Climate Change

Global warming, Cyclone Biparjoy worked in tandem to bring monsoon to Mumbai and Delhi on same date

Incident last happened 62 years ago in 1961, confirmed IMD

By Jayanta Basu
Published: Tuesday 27 June 2023
Maharashtra Chief Minister Eknath Shinde inspecting the situation after the arrival of monsoon in Mumbai. Photo: @mybmc / Twitter__

The global warming effect, thanks to climate change and a trigger by Cyclone Biparjoy, is believed to have brought the monsoon to Delhi and Mumbai simultaneously on June 25, 2023, an event that has recurred after more than six decades.

On June 25, the southwest monsoon advanced over Mumbai and Delhi simultaneously, said the India Meteorological Department (IMD) in a bulletin. 

Source: IMD

Cyclone Biparajoy hit the western coast of the country on June 16. Several experts pointed out that it played a key role in the overlapping of the monsoon in Mumbai and Delhi. Some climate experts have also mentioned the El Nino factor.

Also read: How a possible El Nino can lead to failed monsoon in India?

“Today, June 25, the monsoon has arrived in both Mumbai and Delhi simultaneously; It previously happened on June 21, 1961,” said DS Pai, an IMD monsoon expert. 

The monsoon normally arrives in Mumbai on June 11 and Delhi on June 27, according to long-term assessments by IMD. This indicates that the monsoon this year arrived in the national capital just ahead of schedule, while it was almost two weeks late for Mumbai. 

“The monsoon circulation was weak in the Arabian Sea earlier, but the circulation was strong in the Bay of Bengal. However, now both have gotten stronger and have spread across the country,” pointed out Mrittunjoy Mahapatra, director general of IMD, to this reporter.

Major trigger by Biparjoy

Cyclone Biparjoy had slowed down the monsoon circulation in the Arabian Sea, observed KJ Ramesh, former director general of IMD. However, the circulation was always strong in the Bay of Bengal. 

The anomaly may have led to the unique situation this year, he said.

“The Arabian Sea has been warming since January as part of the global warming pattern,” explained Raghu Murtugudde, an earth scientist and weather expert attached to the Indian Institute of Technology, Mumbai and University of Maryland, on June 26.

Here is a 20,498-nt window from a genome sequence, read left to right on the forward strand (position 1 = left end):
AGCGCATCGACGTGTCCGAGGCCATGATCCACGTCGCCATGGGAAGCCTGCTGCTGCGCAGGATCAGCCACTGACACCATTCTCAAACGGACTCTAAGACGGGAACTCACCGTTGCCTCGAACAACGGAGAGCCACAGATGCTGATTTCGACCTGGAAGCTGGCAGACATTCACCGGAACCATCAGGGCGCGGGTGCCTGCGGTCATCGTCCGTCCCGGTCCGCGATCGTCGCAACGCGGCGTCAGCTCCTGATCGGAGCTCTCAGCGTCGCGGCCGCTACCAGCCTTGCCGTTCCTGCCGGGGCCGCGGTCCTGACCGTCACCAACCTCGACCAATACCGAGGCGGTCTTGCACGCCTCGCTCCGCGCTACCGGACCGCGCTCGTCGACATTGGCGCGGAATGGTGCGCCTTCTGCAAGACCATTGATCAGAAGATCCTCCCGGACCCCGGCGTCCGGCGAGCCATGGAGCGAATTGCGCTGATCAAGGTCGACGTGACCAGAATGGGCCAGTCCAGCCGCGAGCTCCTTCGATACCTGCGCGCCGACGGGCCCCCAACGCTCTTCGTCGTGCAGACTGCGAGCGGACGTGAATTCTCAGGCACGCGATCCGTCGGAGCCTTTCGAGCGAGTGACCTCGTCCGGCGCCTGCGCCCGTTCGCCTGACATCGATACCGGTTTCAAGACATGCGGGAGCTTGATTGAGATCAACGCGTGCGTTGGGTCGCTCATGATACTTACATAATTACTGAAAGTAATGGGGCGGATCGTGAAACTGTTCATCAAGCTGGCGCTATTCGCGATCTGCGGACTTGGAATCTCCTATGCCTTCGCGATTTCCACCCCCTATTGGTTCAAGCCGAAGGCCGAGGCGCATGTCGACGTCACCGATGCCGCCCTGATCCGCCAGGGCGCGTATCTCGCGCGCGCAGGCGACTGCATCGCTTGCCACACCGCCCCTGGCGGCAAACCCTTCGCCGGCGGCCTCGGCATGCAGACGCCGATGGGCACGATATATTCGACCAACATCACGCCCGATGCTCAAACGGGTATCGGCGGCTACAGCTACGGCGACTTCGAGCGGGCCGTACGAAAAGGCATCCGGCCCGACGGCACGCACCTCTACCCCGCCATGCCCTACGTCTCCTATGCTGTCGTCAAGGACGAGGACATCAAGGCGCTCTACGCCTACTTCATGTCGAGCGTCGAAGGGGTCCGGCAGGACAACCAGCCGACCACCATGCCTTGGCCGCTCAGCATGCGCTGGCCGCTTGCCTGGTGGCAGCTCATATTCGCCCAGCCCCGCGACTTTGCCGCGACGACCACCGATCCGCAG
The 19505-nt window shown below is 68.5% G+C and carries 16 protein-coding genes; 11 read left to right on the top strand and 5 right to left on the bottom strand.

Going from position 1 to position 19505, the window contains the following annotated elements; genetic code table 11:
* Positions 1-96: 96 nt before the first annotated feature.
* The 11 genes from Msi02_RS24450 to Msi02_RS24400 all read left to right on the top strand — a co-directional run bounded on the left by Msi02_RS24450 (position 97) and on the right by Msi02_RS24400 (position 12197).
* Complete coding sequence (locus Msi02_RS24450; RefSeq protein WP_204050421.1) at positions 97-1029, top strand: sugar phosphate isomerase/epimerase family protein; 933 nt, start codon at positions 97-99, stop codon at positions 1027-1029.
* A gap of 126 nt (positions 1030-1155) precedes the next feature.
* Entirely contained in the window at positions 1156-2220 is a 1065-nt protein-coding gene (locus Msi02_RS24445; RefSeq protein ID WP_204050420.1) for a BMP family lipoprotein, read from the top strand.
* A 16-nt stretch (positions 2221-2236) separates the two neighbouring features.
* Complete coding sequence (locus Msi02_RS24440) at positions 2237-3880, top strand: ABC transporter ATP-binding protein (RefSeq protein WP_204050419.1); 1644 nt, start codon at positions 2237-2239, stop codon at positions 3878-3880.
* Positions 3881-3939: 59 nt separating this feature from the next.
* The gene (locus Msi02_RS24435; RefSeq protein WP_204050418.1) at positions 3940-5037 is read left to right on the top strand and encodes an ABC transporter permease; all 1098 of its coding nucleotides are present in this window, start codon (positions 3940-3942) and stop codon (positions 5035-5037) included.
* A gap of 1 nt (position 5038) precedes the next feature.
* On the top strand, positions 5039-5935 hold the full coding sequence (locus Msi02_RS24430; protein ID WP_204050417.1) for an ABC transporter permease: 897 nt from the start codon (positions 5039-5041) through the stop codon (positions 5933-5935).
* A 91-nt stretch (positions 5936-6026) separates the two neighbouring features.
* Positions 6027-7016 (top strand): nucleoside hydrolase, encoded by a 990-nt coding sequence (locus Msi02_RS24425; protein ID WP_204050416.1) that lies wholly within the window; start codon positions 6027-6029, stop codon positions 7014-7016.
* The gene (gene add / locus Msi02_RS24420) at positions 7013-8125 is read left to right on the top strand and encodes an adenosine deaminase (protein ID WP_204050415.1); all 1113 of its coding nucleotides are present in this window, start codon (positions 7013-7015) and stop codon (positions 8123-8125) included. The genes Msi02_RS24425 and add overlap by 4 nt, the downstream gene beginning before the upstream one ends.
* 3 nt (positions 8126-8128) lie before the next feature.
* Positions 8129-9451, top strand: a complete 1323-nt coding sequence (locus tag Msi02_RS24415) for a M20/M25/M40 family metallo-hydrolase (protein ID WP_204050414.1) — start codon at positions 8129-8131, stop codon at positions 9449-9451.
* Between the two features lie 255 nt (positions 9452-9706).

Typhoons Mawar and Guchol were formed and Mawar became exceptionally strong for a May typhoon also because of global warming. Both typhoons pulled winds and moisture from the Indian Ocean, which delayed the onset of the monsoon, Murtugudde said. 

Also read: Here comes the monsoon: Expect slow progress, decreased rainfall in first 15 days of June, say experts

“The typhoons also created weak winds over the Arabian Sea, which allowed cyclone Biparjoy to form very late and last very long, especially due to the Arabian Sea warming,” he said.

Biparjoy, in turn, disrupted the monsoon winds, created a delayed arrival of the monsoon over Mumbai and favoured heatwaves over central India, Murtugudde added.

“Cyclone Biparjoy also pulled the eastern part of the monsoon trough north and caused a slightly early arrival of the monsoon to Delhi on the same date,” pointed out Murtugudde.

Incidentally, at least three cyclonic systems affected the region in 1961 as well, when Mumbai and Delhi received the monsoon on the same day, according to IMD sources.

El Nino factor 

At least two frontline climate scientists observed the El Nino phenomenon might have played a role in the development as well.

“The monsoon onset was weak and the progression was delayed, an indication of the potential effect of El Nino. At the same time, there were rains in Delhi and north India early in the season owing to the cyclone remnants,” said Roxy Mathew Koll, a climate scientist at the Indian Institute of Tropical Meteorology.

This might have led to recycled moisture over this area, assisting the monsoon to reach there, but we need to look at it closely before drawing any conclusions, Koll said. 

Also read: Satellite data signals early hints of a looming El Nino

“It seems the Arabian Sea branch was a bit weak in the initial part of June. El Nino after three consecutive years of La Nina could be a reason but is difficult to pinpoint as yet,” said professor Subimal Ghosh at the IIT Mumbai, a climate scientist.

Ghosh is also one of the lead authors of the Working Group I for the latest United Nations climate report, Assessment Report 6, prepared by the Intergovernmental Panel on Climate Change, a scientific body under the UN.

“The southwest monsoon has further advanced into some parts of Gujarat, Rajasthan, Haryana, Punjab and remaining parts of Jammu, Kashmir and Ladakh today, June 26,” stated the IMD bulletin.

Portions of these states that have yet to receive monsoon rains would likely have them within two days, the notice added.

Read more:

Subscribe to Daily Newsletter :

Comments are moderated and will be published only after the site moderator’s approval. Please use a genuine email ID and provide your name. Selected comments may also be used in the ‘Letters’ section of the Down To Earth print edition.